We expect the FOMC to raise targets for short-term interest rates for the third time this year.
Consistent with sustained economic momentum and strong incoming data during the September-December inter-meeting period, we expect real GDP growth forecasts for 2017, 2018 and possibly 2019 to be revised up.
Since the September meeting, when the most recent unemployment rate reading sat at August’s 4.4%, labour markets have improved further. The unemployment rate for November, at 4.1%, sits a comfortable 0.2ppts below September’s end of year SEP forecast for 2017. Thus, we expect the Committee to lower its median unemployment rate forecast not only for 2017 but also later years as well, including the longer-run. Finally, steady growth in core PCE inflation readings from September and October indicate that the SEP inflation forecasts are likely to remain unchanged at the December meeting.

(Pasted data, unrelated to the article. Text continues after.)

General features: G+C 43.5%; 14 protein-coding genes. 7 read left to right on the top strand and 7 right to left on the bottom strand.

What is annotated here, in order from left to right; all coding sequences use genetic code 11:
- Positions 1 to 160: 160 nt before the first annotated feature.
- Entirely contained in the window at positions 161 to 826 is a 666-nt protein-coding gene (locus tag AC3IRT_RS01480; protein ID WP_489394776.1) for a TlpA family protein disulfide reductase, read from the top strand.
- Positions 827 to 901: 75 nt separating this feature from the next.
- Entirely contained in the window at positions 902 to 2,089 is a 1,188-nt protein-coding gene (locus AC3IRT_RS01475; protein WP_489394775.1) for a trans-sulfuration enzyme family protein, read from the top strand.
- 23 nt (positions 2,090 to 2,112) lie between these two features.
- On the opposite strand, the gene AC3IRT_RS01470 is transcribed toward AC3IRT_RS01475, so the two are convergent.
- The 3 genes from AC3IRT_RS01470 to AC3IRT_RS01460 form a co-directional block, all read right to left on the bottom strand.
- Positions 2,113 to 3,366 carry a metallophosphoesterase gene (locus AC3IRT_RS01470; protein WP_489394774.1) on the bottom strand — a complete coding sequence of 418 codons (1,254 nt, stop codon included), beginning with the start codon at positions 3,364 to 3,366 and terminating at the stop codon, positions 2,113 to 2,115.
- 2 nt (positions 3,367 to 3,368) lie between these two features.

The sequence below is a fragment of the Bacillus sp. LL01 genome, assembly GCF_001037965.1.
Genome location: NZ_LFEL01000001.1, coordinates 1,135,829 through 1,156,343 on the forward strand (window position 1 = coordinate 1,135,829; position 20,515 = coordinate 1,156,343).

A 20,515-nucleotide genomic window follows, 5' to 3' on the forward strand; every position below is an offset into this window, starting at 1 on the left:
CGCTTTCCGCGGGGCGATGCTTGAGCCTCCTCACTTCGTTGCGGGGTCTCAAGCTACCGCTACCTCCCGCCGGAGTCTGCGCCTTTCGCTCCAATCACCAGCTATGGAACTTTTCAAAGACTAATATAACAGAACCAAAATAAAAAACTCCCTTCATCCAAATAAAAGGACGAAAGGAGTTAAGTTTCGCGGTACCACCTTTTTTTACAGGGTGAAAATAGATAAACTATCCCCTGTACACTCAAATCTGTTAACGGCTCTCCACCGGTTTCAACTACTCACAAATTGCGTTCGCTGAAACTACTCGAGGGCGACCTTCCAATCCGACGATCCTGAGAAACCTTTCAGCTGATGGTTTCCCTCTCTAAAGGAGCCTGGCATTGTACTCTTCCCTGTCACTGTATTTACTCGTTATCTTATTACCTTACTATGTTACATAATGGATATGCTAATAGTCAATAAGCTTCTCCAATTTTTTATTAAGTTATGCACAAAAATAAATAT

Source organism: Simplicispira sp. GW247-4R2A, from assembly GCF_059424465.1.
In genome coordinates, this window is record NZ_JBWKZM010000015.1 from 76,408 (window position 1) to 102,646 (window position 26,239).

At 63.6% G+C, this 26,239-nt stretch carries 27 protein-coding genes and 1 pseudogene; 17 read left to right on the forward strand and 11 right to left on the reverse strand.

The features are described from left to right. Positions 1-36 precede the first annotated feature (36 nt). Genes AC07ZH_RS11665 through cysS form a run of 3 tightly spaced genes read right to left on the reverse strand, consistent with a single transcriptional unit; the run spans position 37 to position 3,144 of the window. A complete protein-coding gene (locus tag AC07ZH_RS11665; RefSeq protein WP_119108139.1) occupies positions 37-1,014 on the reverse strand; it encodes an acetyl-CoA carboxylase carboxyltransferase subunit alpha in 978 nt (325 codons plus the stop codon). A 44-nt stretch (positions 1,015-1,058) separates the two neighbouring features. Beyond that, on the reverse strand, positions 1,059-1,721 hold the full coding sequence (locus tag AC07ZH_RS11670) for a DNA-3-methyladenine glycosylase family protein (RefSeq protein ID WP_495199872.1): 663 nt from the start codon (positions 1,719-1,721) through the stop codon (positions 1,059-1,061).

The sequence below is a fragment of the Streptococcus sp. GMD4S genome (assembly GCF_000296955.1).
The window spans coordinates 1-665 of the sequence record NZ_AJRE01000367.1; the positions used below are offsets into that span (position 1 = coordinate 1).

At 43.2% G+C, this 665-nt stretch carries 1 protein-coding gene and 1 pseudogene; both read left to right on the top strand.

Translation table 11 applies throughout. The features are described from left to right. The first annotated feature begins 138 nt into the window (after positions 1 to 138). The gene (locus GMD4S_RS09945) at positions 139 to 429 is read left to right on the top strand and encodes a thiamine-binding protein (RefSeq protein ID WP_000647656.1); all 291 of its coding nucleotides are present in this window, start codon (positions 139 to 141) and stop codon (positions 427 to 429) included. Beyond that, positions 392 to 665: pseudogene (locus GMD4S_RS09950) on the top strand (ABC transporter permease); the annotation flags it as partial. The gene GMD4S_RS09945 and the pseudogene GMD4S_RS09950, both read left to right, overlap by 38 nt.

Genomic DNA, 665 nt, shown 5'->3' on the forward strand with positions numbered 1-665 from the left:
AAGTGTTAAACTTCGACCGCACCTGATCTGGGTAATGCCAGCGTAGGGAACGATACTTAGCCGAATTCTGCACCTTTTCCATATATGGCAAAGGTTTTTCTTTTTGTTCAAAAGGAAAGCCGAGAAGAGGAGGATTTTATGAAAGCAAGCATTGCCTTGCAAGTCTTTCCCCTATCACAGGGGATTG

We expect the distribution of the 2018 dots to shift up but that the median will fall between three and four hikes. This implies that, with 16 participants, the median, conventionally measured, will be 2.250%, the average of 2.375% (four hikes) and 2.125% (three hikes, its current level). It would take upward revisions from four or more participants to push the 2018 median to four hikes. The 2018 median would be three and a half hikes if three participants revise up (our expectation). Finally, if only two participants make upward revisions, the median will remain unchanged at three hikes.
The risk around our forecast appears broadly balanced.